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Some quotes

I read some of John Clare’s letters and opinions.

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He too, then, obviously, would express such sentiments. Somehow it hadn’t solidified in my mind. Also, butter flye struck me as a very charming way of spelling. But what truly made me chuckle is this little narrative:

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I think that’s terribly sweet! I think everyone should be entitled to a silly way of seeing the world if it harms no one. Yes, there is no play called “Shakespeare”, but if you’ve only seen one, it might as well be called Shakespeare. And yes, turncoats, no one should change their opinion if it’s such an endearing one, and especially not if its explained by such a deliciously silly principle that defies all everyday logic. It reminds me of my favourite scene in cinematic history – Kaspar Hauser rolling apples and arguing with the priest about whether the apple has a soul and will of its own or whether the apple goes where Kaspar wants it to go, thus having no will or soul. Of course I was cheering for Kaspar’s interpretation and booing the priest’s lack of imagination.

It is some strange kind of whimsicality of mine, which I remember being possessed of even at the age of 7 when I cheered my little sister on in silly behaviour, but that kind of alternative takes – that strike at the roots of common sense and acceptable thinking – I truly adore them. No exaggeration. They make my eyes glow with pleasure every time.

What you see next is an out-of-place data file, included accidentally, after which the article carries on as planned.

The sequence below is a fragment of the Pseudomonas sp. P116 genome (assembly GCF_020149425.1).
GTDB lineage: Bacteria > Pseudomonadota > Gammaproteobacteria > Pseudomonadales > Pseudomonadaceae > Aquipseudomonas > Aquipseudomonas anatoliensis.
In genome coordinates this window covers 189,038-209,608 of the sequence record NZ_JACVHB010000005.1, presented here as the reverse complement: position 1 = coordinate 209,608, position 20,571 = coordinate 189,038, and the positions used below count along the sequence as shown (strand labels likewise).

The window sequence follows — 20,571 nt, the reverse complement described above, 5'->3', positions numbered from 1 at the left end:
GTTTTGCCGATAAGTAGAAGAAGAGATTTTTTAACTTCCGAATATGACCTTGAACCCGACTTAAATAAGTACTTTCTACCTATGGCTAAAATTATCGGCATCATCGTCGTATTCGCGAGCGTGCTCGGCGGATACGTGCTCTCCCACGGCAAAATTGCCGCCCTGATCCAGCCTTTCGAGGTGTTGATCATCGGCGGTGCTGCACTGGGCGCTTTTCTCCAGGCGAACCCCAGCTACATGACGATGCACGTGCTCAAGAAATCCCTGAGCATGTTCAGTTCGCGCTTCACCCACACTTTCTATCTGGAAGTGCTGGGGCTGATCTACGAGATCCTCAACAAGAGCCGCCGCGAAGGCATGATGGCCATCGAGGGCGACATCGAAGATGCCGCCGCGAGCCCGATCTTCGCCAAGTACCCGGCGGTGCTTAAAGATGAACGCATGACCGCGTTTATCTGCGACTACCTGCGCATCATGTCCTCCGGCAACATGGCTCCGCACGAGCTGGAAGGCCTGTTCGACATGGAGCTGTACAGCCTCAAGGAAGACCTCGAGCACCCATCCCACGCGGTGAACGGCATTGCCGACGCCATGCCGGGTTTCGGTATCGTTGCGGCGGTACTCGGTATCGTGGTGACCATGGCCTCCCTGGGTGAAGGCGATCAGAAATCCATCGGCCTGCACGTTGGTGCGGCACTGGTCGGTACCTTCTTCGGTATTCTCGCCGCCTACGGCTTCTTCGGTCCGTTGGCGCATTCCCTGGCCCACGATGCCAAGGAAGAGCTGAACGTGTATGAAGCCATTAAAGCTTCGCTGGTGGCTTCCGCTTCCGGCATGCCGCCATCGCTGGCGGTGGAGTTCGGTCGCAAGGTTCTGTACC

Poetry

The world that comes off from the poetry of John Clare is so wholesome and inviting. I want that world to be mine one of those days. And even if I cannot write in words, because written poetry is really not my forte, I can experience the poetry of things and learn the names and ways of various birds and plants and trees. I can live in that world instead of reading about it and sighing and pretending the little forest grove and meadow near my ugly house is countryside. Well, I suppose it kind of is countryside, but regardless. I want to see that:

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……when I look out of the window.

And this poem is ever so pretty:

All nature has a feeling: woods, fields, brooks
Are life eternal: and in silence they
Speak happiness beyond the reach of books;
There’s nothing mortal in them; their decay
Is the green life of change; to pass away
And come again in blooms revivified.
Its birth was heaven, eternal it its stay,
And with the sun and moon shall still abide
Beneath their day and night and heaven wide.

Having grown up lived on poetry like this and nothing modern, the challenge of writing contemporary nature poetry has a strange appeal. But.

Irreverence

I was quoting Blake, but couldn’t remember the exact words, so took out his book of poems and had a browse.

And the illusion of greatness was shattered. I thought he was more of an eccentric, now revered disproportionately to his talent by people who don’t get his work, than he was a great poet. And as an exercise, I will henceforth criticise some poets and writers I like as mercilessly as I can. No intelligence or fairness intended.